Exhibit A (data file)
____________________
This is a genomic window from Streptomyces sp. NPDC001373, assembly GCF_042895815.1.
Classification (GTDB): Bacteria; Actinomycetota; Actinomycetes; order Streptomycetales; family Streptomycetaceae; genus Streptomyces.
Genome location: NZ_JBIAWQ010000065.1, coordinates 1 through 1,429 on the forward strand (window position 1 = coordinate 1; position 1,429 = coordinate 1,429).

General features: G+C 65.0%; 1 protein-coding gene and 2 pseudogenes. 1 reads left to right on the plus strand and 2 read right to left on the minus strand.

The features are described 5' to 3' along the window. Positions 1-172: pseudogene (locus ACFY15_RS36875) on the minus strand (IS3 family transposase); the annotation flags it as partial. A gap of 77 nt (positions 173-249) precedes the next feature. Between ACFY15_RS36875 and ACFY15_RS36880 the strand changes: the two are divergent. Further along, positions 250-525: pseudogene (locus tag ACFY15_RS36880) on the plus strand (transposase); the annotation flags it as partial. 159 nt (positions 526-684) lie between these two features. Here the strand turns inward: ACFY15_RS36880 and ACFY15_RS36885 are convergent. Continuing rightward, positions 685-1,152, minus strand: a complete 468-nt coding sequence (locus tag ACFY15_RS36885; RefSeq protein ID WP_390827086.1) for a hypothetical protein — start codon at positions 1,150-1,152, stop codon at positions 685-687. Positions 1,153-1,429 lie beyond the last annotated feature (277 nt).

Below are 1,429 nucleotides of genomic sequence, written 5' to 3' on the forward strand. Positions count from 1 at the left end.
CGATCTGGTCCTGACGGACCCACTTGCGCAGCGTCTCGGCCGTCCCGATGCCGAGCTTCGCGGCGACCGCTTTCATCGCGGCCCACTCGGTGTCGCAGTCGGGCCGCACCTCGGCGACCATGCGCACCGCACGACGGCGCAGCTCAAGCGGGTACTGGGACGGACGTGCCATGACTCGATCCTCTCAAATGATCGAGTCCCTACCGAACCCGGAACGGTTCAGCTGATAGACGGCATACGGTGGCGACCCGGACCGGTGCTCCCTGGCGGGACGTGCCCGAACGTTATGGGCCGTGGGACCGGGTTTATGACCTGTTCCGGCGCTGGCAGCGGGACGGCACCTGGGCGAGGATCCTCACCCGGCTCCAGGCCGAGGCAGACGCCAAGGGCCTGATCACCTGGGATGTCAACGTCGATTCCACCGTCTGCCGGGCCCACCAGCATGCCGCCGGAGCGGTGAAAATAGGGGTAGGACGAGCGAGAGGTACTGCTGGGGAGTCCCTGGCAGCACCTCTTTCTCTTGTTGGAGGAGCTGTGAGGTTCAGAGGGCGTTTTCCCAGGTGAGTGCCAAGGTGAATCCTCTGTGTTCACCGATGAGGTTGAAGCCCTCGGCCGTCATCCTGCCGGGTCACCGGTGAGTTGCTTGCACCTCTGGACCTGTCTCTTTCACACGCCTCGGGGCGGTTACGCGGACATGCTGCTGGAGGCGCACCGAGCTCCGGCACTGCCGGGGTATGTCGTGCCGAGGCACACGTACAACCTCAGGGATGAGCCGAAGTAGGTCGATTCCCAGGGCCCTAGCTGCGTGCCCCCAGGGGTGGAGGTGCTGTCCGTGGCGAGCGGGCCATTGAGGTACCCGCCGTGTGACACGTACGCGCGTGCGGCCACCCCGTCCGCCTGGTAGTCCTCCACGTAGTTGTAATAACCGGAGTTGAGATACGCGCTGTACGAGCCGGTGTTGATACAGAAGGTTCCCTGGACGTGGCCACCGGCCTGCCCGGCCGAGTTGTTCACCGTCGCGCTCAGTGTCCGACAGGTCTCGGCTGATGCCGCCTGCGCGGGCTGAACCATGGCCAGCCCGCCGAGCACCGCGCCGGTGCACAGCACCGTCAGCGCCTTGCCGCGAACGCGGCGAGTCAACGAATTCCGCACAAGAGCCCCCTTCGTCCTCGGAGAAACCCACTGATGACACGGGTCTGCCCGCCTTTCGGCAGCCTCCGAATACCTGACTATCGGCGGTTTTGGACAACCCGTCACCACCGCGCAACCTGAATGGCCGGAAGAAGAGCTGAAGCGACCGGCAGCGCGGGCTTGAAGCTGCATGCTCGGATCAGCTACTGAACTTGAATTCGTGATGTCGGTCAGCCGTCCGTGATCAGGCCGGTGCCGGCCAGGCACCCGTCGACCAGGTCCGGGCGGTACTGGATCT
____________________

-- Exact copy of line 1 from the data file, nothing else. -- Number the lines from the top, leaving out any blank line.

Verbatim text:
This is a genomic window from Streptomyces sp. NPDC001373, assembly GCF_042895815.1.